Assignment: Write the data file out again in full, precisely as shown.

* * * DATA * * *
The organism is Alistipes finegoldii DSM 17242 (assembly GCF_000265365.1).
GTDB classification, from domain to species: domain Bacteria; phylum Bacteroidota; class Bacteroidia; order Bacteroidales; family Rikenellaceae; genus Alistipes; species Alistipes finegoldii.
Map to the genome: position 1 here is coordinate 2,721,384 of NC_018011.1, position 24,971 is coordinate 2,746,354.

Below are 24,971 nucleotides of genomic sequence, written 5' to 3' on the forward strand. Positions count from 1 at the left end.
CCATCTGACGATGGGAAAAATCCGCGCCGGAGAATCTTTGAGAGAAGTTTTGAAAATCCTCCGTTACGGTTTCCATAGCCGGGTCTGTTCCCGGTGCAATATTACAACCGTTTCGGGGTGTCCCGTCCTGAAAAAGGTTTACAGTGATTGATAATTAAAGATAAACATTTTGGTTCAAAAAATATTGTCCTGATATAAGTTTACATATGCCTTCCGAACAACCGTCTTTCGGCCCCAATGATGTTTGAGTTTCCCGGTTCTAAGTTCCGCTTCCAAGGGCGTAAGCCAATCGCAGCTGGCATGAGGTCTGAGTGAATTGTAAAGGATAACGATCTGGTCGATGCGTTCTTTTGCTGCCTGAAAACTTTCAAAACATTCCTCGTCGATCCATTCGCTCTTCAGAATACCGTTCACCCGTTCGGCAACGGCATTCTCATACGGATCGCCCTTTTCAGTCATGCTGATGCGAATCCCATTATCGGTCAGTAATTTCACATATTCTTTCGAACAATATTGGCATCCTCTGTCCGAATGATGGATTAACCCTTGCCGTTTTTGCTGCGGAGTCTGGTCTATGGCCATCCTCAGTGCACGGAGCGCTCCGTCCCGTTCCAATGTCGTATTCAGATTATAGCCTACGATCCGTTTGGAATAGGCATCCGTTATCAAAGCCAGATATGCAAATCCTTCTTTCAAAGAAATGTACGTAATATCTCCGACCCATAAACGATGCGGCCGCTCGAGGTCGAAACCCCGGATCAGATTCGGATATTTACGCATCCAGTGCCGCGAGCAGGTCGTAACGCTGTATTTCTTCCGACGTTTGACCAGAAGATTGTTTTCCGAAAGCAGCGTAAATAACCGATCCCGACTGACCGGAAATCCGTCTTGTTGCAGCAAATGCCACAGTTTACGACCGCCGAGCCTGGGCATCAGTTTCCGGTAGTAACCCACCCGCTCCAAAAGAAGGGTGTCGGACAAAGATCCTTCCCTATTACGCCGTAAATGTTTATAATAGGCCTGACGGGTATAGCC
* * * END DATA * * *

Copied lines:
The organism is Alistipes finegoldii DSM 17242 (assembly GCF_000265365.1).
GTDB classification, from domain to species: domain Bacteria; phylum Bacteroidota; class Bacteroidia; order Bacteroidales; family Rikenellaceae; genus Alistipes; species Alistipes finegoldii.
Map to the genome: position 1 here is coordinate 2,721,384 of NC_018011.1, position 24,971 is coordinate 2,746,354.

Below are 24,971 nucleotides of genomic sequence, written 5' to 3' on the forward strand. Positions count from 1 at the left end.
CCATCTGACGATGGGAAAAATCCGCGCCGGAGAATCTTTGAGAGAAGTTTTGAAAATCCTCCGTTACGGTTTCCATAGCCGGGTCTGTTCCCGGTGCAATATTACAACCGTTTCGGGGTGTCCCGTCCTGAAAAAGGTTTACAGTGATTGATAATTAAAGATAAACATTTTGGTTCAAAAAATATTGTCCTGATATAAGTTTACATATGCCTTCCGAACAACCGTCTTTCGGCCCCAATGATGTTTGAGTTTCCCGGTTCTAAGTTCCGCTTCCAAGGGCGTAAGCCAATCGCAGCTGGCATGAGGTCTGAGTGAATTGTAAAGGATAACGATCTGGTCGATGCGTTCTTTTGCTGCCTGAAAACTTTCAAAACATTCCTCGTCGATCCATTCGCTCTTCAGAATACCGTTCACCCGTTCGGCAACGGCATTCTCATACGGATCGCCCTTTTCAGTCATGCTGATGCGAATCCCATTATCGGTCAGTAATTTCACATATTCTTTCGAACAATATTGGCATCCTCTGTCCGAATGATGGATTAACCCTTGCCGTTTTTGCTGCGGAGTCTGGTCTATGGCCATCCTCAGTGCACGGAGCGCTCCGTCCCGTTCCAATGTCGTATTCAGATTATAGCCTACGATCCGTTTGGAATAGGCATCCGTTATCAAAGCCAGATATGCAAATCCTTCTTTCAAAGAAATGTACGTAATATCTCCGACCCATAAACGATGCGGCCGCTCGAGGTCGAAACCCCGGATCAGATTCGGATATTTACGCATCCAGTGCCGCGAGCAGGTCGTAACGCTGTATTTCTTCCGACGTTTGACCAGAAGATTGTTTTCCGAAAGCAGCGTAAATAACCGATCCCGACTGACCGGAAATCCGTCTTGTTGCAGCAAATGCCACAGTTTACGACCGCCGAGCCTGGGCATCAGTTTCCGGTAGTAACCCACCCGCTCCAAAAGAAGGGTGTCGGACAAAGATCCTTCCCTATTACGCCGTAAATGTTTATAATAGGCCTGACGGGTATAGCC